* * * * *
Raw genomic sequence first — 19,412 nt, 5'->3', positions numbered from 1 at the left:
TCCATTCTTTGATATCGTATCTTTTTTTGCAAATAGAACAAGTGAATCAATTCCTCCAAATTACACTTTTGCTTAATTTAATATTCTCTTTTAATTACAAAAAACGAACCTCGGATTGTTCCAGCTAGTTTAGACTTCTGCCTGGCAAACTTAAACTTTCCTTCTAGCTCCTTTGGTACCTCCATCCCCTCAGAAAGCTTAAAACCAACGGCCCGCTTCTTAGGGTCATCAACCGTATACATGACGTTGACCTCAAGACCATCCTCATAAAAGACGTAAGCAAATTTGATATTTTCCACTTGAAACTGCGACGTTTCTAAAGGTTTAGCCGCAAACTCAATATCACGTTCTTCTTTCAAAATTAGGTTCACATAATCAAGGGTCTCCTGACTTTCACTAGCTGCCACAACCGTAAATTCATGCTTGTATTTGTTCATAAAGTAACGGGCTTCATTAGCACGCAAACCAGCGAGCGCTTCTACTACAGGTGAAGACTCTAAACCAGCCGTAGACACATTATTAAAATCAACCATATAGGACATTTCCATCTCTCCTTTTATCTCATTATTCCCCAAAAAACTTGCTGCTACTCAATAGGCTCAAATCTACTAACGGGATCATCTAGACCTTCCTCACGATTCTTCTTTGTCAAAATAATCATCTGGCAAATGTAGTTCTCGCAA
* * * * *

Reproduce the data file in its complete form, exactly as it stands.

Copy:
Raw genomic sequence first — 19,412 nt, 5'->3', positions numbered from 1 at the left:
TCCATTCTTTGATATCGTATCTTTTTTTGCAAATAGAACAAGTGAATCAATTCCTCCAAATTACACTTTTGCTTAATTTAATATTCTCTTTTAATTACAAAAAACGAACCTCGGATTGTTCCAGCTAGTTTAGACTTCTGCCTGGCAAACTTAAACTTTCCTTCTAGCTCCTTTGGTACCTCCATCCCCTCAGAAAGCTTAAAACCAACGGCCCGCTTCTTAGGGTCATCAACCGTATACATGACGTTGACCTCAAGACCATCCTCATAAAAGACGTAAGCAAATTTGATATTTTCCACTTGAAACTGCGACGTTTCTAAAGGTTTAGCCGCAAACTCAATATCACGTTCTTCTTTCAAAATTAGGTTCACATAATCAAGGGTCTCCTGACTTTCACTAGCTGCCACAACCGTAAATTCATGCTTGTATTTGTTCATAAAGTAACGGGCTTCATTAGCACGCAAACCAGCGAGCGCTTCTACTACAGGTGAAGACTCTAAACCAGCCGTAGACACATTATTAAAATCAACCATATAGGACATTTCCATCTCTCCTTTTATCTCATTATTCCCCAAAAAACTTGCTGCTACTCAATAGGCTCAAATCTACTAACGGGATCATCTAGACCTTCCTCACGATTCTTCTTTGTCAAAATAATCATCTGGCAAATGTAGTTCTCGCAA